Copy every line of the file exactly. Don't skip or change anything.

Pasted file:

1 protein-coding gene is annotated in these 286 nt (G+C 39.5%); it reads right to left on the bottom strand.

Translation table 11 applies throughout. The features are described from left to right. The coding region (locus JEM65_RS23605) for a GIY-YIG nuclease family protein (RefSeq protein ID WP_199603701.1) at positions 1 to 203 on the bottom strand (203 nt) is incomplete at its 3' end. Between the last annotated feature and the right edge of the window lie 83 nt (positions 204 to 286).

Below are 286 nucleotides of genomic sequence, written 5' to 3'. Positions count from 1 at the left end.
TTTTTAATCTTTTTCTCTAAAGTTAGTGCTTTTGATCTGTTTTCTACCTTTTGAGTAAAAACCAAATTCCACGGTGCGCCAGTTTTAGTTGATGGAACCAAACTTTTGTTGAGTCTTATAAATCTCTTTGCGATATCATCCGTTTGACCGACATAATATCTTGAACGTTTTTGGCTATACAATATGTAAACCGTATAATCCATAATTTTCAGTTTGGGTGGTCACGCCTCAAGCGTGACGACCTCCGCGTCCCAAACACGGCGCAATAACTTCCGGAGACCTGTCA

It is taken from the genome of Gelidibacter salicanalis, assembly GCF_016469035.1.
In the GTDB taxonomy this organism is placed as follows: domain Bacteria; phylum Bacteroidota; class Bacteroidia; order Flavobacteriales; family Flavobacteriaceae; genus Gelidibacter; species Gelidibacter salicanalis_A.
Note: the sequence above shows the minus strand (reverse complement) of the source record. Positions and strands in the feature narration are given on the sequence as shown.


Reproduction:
1 protein-coding gene is annotated in these 286 nt (G+C 39.5%); it reads right to left on the bottom strand.

Translation table 11 applies throughout. The features are described from left to right. The coding region (locus JEM65_RS23605) for a GIY-YIG nuclease family protein (RefSeq protein ID WP_199603701.1) at positions 1 to 203 on the bottom strand (203 nt) is incomplete at its 3' end. Between the last annotated feature and the right edge of the window lie 83 nt (positions 204 to 286).

Below are 286 nucleotides of genomic sequence, written 5' to 3'. Positions count from 1 at the left end.
TTTTTAATCTTTTTCTCTAAAGTTAGTGCTTTTGATCTGTTTTCTACCTTTTGAGTAAAAACCAAATTCCACGGTGCGCCAGTTTTAGTTGATGGAACCAAACTTTTGTTGAGTCTTATAAATCTCTTTGCGATATCATCCGTTTGACCGACATAATATCTTGAACGTTTTTGGCTATACAATATGTAAACCGTATAATCCATAATTTTCAGTTTGGGTGGTCACGCCTCAAGCGTGACGACCTCCGCGTCCCAAACACGGCGCAATAACTTCCGGAGACCTGTCA

It is taken from the genome of Gelidibacter salicanalis, assembly GCF_016469035.1.
In the GTDB taxonomy this organism is placed as follows: domain Bacteria; phylum Bacteroidota; class Bacteroidia; order Flavobacteriales; family Flavobacteriaceae; genus Gelidibacter; species Gelidibacter salicanalis_A.
Note: the sequence above shows the minus strand (reverse complement) of the source record. Positions and strands in the feature narration are given on the sequence as shown.